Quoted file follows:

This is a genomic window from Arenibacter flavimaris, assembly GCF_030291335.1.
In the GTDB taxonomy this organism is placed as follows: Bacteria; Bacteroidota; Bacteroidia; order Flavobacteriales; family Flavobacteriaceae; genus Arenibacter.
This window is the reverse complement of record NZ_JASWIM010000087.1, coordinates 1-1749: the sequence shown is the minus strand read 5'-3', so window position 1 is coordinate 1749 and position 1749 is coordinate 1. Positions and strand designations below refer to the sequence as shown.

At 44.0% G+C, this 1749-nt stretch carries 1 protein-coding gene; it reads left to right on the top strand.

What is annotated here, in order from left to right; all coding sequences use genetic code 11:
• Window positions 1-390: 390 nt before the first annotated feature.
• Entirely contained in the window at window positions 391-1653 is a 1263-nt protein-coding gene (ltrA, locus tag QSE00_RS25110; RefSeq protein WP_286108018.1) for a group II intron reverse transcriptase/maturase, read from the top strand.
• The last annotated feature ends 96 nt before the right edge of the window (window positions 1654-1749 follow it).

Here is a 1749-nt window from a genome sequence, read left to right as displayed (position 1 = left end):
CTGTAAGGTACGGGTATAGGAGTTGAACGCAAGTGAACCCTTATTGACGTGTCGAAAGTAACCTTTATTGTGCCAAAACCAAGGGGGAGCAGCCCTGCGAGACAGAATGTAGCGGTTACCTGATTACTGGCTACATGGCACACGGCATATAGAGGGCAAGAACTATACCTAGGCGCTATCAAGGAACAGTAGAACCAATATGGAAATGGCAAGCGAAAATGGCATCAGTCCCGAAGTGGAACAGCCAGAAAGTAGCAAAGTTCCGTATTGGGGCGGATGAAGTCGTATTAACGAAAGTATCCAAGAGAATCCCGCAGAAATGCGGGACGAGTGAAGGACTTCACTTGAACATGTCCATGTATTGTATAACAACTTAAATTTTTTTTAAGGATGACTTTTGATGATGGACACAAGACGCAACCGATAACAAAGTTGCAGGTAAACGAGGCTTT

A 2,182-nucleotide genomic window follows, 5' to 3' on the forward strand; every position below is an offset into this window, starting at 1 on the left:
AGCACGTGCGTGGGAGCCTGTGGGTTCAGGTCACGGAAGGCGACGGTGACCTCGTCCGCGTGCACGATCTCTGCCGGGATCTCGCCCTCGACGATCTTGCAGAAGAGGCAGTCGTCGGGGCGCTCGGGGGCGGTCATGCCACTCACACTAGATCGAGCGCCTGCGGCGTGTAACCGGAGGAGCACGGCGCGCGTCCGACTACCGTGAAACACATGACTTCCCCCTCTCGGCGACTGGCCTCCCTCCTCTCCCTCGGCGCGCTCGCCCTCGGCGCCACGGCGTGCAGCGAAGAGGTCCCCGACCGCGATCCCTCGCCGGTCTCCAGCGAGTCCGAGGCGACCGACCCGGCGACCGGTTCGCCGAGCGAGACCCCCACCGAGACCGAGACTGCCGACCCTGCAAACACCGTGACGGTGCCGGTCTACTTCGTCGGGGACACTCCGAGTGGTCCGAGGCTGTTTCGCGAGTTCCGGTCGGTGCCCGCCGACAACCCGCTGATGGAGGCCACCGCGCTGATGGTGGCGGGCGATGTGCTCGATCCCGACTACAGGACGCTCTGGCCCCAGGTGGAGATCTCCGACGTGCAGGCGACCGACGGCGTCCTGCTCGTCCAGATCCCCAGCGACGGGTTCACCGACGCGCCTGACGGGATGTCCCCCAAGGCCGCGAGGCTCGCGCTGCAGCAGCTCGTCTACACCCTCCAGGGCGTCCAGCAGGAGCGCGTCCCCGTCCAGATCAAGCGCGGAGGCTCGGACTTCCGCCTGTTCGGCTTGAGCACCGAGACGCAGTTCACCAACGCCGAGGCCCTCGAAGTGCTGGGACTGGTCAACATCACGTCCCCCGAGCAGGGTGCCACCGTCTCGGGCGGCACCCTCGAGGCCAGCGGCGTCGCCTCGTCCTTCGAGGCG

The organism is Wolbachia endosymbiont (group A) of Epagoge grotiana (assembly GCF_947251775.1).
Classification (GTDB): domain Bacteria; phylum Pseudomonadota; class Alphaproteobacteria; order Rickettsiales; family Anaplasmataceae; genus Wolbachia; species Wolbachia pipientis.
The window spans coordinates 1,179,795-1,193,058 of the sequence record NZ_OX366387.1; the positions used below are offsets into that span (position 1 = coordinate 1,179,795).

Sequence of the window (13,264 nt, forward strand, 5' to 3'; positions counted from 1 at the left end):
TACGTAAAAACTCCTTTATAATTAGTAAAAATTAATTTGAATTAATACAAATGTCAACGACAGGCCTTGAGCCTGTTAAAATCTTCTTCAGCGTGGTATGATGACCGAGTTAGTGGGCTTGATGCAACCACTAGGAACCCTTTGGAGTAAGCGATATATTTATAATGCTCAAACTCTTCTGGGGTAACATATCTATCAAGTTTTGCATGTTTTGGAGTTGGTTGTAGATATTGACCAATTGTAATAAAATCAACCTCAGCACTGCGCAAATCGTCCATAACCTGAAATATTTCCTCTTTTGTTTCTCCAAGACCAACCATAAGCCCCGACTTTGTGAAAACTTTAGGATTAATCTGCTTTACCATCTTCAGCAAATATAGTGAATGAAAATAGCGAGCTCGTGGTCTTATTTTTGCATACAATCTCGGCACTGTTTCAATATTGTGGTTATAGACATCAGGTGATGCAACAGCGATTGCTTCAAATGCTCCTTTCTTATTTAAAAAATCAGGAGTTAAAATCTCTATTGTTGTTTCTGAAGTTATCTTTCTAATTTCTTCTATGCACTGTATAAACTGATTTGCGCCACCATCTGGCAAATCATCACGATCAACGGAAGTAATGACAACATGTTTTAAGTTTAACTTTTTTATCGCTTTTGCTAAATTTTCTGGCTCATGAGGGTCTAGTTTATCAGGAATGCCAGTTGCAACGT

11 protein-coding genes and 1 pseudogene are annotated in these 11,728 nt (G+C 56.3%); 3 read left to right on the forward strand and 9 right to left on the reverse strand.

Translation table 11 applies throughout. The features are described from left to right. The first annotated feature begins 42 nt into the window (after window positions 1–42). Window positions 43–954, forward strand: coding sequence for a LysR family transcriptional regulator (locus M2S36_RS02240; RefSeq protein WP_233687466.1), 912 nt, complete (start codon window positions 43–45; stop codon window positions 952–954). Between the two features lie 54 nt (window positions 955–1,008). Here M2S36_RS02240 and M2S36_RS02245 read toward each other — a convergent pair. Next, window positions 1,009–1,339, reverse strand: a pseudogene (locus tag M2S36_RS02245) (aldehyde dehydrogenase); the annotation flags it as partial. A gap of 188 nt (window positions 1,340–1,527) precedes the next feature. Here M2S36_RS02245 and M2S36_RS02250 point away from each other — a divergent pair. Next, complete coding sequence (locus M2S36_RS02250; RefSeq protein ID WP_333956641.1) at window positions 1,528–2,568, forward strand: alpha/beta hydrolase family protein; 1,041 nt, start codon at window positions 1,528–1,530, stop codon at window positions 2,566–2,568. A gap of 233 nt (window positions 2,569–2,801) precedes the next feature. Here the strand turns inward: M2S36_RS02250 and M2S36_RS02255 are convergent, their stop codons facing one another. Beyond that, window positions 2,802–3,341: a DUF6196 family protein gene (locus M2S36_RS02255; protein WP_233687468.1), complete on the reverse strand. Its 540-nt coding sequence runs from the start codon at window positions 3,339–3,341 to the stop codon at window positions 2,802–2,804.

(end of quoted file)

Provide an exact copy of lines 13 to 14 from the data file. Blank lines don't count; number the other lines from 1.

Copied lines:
The organism is Wolbachia endosymbiont (group A) of Epagoge grotiana (assembly GCF_947251775.1).
Classification (GTDB): domain Bacteria; phylum Pseudomonadota; class Alphaproteobacteria; order Rickettsiales; family Anaplasmataceae; genus Wolbachia; species Wolbachia pipientis.